Place the numbers 1 to 6 in the circles so that each number is the difference between the two numbers just below it.

A game for 2 people using a pack of cards Turn over 2 cards and try to make an odd number or a multiple of 3.

This article gives you a few ideas for understanding the Got It! game and how you might find a winning strategy.

Choose four of the numbers from 1 to 9 to put in the squares so that the differences between joined squares are odd.

Add the sum of the squares of four numbers between 10 and 20 to the sum of the squares of three numbers less than 6 to make the square of another, larger, number.

Tim had nine cards each with a different number from 1 to 9 on it. How could he have put them into three piles so that the total in each pile was 15?

Can you find all the ways to get 15 at the top of this triangle of numbers?

Zumf makes spectacles for the residents of the planet Zargon, who have either 3 eyes or 4 eyes. How many lenses will Zumf need to make all the different orders for 9 families?

Can you make a cycle of pairs that add to make a square number using all the numbers in the box below, once and once only?

This problem is based on a code using two different prime numbers less than 10. You'll need to multiply them together and shift the alphabet forwards by the result. Can you decipher the code?

The clockmaker's wife cut up his birthday cake to look like a clock face. Can you work out who received each piece?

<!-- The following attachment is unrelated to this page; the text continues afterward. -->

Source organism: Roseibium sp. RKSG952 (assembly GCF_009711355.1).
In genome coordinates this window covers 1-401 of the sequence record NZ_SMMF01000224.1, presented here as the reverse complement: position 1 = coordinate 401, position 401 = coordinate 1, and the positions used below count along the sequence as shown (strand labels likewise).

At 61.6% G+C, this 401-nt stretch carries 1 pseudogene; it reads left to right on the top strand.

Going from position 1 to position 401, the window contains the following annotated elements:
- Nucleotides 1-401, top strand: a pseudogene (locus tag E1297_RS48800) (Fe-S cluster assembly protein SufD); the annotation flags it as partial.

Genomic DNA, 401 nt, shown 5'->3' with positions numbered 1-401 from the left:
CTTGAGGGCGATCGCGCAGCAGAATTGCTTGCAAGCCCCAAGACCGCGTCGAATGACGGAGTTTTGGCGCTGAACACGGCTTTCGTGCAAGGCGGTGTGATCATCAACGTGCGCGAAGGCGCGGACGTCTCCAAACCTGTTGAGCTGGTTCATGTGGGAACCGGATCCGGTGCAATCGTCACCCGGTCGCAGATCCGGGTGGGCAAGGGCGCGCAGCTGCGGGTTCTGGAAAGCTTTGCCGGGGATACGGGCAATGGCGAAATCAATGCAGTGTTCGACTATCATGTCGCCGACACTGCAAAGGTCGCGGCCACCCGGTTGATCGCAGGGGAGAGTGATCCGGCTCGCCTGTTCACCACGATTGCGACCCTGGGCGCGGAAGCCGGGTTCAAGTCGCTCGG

Arrange eight of the numbers between 1 and 9 in the Polo Square below so that each side adds to the same total.

This task, written for the National Young Mathematicians' Award 2016, focuses on 'open squares'. What would the next five open squares look like?

Place the numbers from 1 to 9 in the squares below so that the difference between joined squares is odd. How many different ways can you do this?

This magic square has operations written in it, to make it into a maze. Start wherever you like, go through every cell and go out a total of 15!

How have the numbers been placed in this Carroll diagram? Which labels would you put on each row and column?

Use the interactivities to fill in these Carroll diagrams. How do you know where to place the numbers?

Using the statements, can you work out how many of each type of rabbit there are in these pens?

This task, written for the National Young Mathematicians' Award 2016, invites you to explore the different combinations of scores that you might get on these dart boards.

Can you see why 2 by 2 could be 5? Can you predict what 2 by 10 will be?

A group of children are using measuring cylinders but they lose the labels. Can you help relabel them?

Can you put plus signs in so this is true? 1 2 3 4 5 6 7 8 9 = 99 How many ways can you do it?

Suppose there is a train with 24 carriages which are going to be put together to make up some new trains. Can you find all the ways that this can be done?

Place six toy ladybirds into the box so that there are two ladybirds in every column and every row.